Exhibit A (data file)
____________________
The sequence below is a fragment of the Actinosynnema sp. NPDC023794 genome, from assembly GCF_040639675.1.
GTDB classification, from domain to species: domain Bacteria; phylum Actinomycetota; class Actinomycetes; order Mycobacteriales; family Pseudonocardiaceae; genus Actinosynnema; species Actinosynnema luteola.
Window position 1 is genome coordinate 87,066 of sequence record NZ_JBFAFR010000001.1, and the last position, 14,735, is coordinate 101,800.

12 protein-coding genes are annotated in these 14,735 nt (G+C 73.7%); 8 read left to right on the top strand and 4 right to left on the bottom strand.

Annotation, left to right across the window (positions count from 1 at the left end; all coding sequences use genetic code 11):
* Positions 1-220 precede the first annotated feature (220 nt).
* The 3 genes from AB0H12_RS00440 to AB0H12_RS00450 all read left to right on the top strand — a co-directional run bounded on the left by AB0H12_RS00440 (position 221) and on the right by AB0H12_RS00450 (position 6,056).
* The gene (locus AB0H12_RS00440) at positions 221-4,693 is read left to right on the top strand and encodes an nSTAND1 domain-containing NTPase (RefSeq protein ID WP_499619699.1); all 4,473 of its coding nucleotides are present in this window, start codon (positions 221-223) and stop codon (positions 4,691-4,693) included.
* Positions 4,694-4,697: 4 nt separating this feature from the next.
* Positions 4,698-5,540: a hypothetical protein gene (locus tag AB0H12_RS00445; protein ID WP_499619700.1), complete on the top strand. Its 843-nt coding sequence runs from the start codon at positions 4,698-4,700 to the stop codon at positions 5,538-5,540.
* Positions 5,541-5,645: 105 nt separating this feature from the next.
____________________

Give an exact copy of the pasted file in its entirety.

The sequence below is a fragment of the Actinosynnema sp. NPDC023794 genome, from assembly GCF_040639675.1.
GTDB classification, from domain to species: domain Bacteria; phylum Actinomycetota; class Actinomycetes; order Mycobacteriales; family Pseudonocardiaceae; genus Actinosynnema; species Actinosynnema luteola.
Window position 1 is genome coordinate 87,066 of sequence record NZ_JBFAFR010000001.1, and the last position, 14,735, is coordinate 101,800.

12 protein-coding genes are annotated in these 14,735 nt (G+C 73.7%); 8 read left to right on the top strand and 4 right to left on the bottom strand.

Annotation, left to right across the window (positions count from 1 at the left end; all coding sequences use genetic code 11):
* Positions 1-220 precede the first annotated feature (220 nt).
* The 3 genes from AB0H12_RS00440 to AB0H12_RS00450 all read left to right on the top strand — a co-directional run bounded on the left by AB0H12_RS00440 (position 221) and on the right by AB0H12_RS00450 (position 6,056).
* The gene (locus AB0H12_RS00440) at positions 221-4,693 is read left to right on the top strand and encodes an nSTAND1 domain-containing NTPase (RefSeq protein ID WP_499619699.1); all 4,473 of its coding nucleotides are present in this window, start codon (positions 221-223) and stop codon (positions 4,691-4,693) included.
* Positions 4,694-4,697: 4 nt separating this feature from the next.
* Positions 4,698-5,540: a hypothetical protein gene (locus tag AB0H12_RS00445; protein ID WP_499619700.1), complete on the top strand. Its 843-nt coding sequence runs from the start codon at positions 4,698-4,700 to the stop codon at positions 5,538-5,540.
* Positions 5,541-5,645: 105 nt separating this feature from the next.